To cut to the chase: The bike did not work for me. Riding still hurt like crazy after a bit. However, on the Street Triple, the pain became unbearable after about an hour, and would potentially last for days. On the Scout, the pain became too much after about an hour and a half, but an hour or so of standing and walking around could reset it, and I was able to ride again.

Perhaps that’s because the Scout allows the rider much more movement — you can put your feet up on the highway bars, scoot forward in the saddle and lean toward the tank, push up and back to perch atop the rear of the seat. It all still hurts, of course, but it turns out that writhing in agony is a lot more tolerable than sitting absolutely still in agony.

Still, I’m happy: Not only because I got to ride a fantastic bike, but because the reduced pain and experimentation with different riding positions convinced me there might be a bike out there that will work for me. For now, it’s looking like those will be either Adventure Bikes or Dual Sports — not traditionally my favorites. But still, much like pizza and sex: some motorcycle is always better than no motorcycle.

On Butt Disorders And Motorcycle Reviews

I’ve had a love/hate relationship with motorcycles for a while now…

In that I love them, and they hate me.

I recently sold my bike — a saucy little 2013 Triumph Street Triple — to a couple of military kids who promptly cracked the oil pan into the tailgate while loading it up. I didn’t hold it against them. For very long.

 

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A few crude voodoo dolls and blood sacrifices to the Loa later, and I was over it: They’ll have fun with her, which is more than I could’ve done. See, I have some kind of strange damage in my back, specifically the tailbone area. It’s not coccydynia, which is a disorder in the actual tailbone, but it’s not sciatica, a disorder in the sciatic nerve, either. What I have is apparently not only a new disorder, but one that affects a terrifying new type of spine — one solely evolved by me and me alone — that medical science cannot classify, beyond “worrying.”

I’ve been through every doctor and specialist, and had every test they could think of, plus a few more I’m pretty sure they just made up on the spot (“This is the uh…de-back…ulator. The de-backulator! Very expensive.”) with no real answer. Finally they gave up actually helping and just tried to treat my depression about their inability to help: “Sorry we can’t fix you, but we CAN fix your ability to CARE.”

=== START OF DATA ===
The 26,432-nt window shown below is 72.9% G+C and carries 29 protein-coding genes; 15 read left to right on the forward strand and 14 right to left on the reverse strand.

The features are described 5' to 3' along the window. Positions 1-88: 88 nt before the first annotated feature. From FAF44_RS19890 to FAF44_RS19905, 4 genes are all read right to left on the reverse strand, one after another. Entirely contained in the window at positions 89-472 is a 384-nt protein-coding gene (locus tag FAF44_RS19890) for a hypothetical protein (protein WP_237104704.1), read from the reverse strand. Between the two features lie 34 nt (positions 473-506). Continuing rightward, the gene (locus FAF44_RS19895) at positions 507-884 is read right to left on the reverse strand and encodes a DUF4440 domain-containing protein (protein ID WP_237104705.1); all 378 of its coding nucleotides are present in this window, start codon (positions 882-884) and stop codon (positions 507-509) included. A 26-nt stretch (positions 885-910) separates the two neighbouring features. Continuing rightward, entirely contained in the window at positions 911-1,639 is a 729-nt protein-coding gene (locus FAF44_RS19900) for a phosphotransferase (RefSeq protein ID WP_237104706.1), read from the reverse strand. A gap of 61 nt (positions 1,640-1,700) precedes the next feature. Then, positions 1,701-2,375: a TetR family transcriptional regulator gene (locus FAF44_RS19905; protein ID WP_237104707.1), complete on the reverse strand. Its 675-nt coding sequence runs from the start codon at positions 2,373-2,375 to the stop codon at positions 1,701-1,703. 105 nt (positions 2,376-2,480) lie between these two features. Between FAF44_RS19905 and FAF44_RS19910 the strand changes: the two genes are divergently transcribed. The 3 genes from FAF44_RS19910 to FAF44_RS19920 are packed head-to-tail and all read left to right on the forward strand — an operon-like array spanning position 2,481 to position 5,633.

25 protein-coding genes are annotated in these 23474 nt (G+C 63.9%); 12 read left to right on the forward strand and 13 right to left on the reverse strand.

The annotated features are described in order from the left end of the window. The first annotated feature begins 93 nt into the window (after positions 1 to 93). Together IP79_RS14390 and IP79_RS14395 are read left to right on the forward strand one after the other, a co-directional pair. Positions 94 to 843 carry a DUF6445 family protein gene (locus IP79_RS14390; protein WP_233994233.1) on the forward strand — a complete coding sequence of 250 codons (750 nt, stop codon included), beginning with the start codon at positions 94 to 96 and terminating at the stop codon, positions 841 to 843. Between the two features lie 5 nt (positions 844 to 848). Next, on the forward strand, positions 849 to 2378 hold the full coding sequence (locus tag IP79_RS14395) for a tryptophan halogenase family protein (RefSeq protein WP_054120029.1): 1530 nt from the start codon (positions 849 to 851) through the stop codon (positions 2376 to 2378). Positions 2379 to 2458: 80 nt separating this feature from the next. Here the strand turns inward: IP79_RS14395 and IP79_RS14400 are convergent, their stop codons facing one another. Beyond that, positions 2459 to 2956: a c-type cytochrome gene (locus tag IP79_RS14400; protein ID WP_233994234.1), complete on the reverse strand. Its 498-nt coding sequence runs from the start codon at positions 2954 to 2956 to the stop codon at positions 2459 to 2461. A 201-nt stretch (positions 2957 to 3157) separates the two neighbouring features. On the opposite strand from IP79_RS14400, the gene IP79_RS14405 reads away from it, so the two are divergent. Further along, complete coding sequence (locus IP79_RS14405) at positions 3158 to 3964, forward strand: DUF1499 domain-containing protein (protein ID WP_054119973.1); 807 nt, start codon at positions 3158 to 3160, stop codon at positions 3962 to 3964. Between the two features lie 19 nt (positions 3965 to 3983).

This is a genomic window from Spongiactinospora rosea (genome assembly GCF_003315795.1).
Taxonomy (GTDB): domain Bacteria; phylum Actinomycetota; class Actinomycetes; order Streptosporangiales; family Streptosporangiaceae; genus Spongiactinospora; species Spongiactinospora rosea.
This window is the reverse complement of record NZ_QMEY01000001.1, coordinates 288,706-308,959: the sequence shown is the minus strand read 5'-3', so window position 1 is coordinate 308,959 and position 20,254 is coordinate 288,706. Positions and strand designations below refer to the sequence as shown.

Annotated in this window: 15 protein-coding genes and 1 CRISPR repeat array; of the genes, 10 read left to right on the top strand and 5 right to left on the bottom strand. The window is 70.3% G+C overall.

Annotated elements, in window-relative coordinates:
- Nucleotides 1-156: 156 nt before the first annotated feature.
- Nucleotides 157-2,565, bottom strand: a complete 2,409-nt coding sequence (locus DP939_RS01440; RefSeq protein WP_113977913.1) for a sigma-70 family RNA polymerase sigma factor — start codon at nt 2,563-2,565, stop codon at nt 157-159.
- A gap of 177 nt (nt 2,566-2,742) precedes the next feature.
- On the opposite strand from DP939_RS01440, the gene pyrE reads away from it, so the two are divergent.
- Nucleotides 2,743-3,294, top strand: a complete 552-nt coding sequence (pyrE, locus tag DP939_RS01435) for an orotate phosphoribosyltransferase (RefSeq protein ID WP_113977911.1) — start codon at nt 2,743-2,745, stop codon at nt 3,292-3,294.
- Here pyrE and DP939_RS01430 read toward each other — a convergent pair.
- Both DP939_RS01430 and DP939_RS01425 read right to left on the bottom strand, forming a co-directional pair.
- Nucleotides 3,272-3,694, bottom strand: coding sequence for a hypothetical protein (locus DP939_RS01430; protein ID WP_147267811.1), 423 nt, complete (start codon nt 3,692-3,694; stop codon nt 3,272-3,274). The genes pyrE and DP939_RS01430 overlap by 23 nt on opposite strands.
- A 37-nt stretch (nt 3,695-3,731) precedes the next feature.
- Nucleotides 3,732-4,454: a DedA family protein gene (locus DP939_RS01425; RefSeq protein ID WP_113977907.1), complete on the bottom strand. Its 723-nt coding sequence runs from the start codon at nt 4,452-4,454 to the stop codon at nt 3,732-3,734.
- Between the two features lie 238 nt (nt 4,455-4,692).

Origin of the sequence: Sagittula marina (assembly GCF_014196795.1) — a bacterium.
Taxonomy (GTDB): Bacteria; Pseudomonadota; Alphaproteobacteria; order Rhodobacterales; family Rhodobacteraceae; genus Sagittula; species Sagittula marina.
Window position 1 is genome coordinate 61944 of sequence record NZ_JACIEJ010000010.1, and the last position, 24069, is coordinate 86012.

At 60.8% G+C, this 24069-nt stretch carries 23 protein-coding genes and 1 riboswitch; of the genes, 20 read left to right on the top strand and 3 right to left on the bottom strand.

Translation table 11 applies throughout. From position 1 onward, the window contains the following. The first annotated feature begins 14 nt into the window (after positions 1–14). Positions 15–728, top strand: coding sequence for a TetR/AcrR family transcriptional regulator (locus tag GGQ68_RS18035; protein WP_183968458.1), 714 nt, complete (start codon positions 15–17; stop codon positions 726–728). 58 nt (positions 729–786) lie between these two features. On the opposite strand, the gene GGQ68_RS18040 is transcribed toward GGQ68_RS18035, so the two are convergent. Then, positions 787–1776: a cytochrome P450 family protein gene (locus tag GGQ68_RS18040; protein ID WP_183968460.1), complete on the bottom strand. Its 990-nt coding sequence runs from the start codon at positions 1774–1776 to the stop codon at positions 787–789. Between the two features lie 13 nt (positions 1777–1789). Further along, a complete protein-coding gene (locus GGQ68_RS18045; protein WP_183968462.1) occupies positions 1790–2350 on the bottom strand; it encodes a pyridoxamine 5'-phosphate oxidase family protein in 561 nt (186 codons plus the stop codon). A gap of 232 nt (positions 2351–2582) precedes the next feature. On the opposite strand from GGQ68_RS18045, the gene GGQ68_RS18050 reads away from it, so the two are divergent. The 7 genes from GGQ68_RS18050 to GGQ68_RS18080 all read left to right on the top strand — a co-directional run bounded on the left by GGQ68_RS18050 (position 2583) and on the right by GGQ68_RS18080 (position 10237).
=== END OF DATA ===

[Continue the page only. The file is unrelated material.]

And then, to everybody’s surprise, the duoloxetine helped. Not with the depression, but with the actual pain: Apparently it’s also used to treat nerve pain — something nobody mentioned to me, ever, at any point, until after it started working. Science, everybody!

But whatever: The good news was that I could exist comfortably again in most situations. I have to be careful how I sit, and for how long, but the pain has been downgraded from “life-ruining agony” to “butt annoyance.” Lord knows I can deal with some butt annoyance. But this still meant I couldn’t do motorcycle rides for any length of time. About an hour on my bike was all I could take before the pain went from distracting to crippling. That, again, should’ve been fine: Motorcycling for an hour is like six hours of meditation.

But then Portland’s population exploded, and with it came more traffic, and more drivers (a term I use generously). Portland’s roads are insane right now, and keep in mind I first learned to ride a motorcycle in the heart of Los Angeles. I was out there, barely balancing, piloting an entirely new type of vehicle in a massive metropolis famous for two things: People too rich and famous for consequences, and vehicular homicide. And I still powered through. But Portland today scares me.

Red lights mean literally nothing out here; I see a nasty accident every other time I leave the house. I can take care of myself, and I accept the risks inherent to motorcycling, but this left me with a dilemma: With the increased traffic, I could no longer get out of the city to a decent riding spot before the pain kicked in. A forty five minute trip out to the country meant I had to turn around the very second the road got nice, and cram right back into the murderous traffic to head home. I thought I could deal with it — that I could have fun riding around the city itself for short bursts, but there’s just too much carnage out there. Venturing out on a motorcycle is like playing Twisted Metal as Axel, only you don’t get the Supernova Shockwave. (Note to motorcycle manufacturers: Maybe install a Supernova Shockwave generator?)

 

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So I sold my bike and bought myself a bitchin’ Mustang as a consolation prize. Try not to pity me too hard.

But damned if I don’t still lust after motorcycles. Ah, well… some loves are just not meant to be.

And then I found out something amazing… you can rent them!

Holy shit, did you know you could rent motorcycles? You probably did! Because you’re not an oblivious idiot like me! I sure as hell didn’t think of that.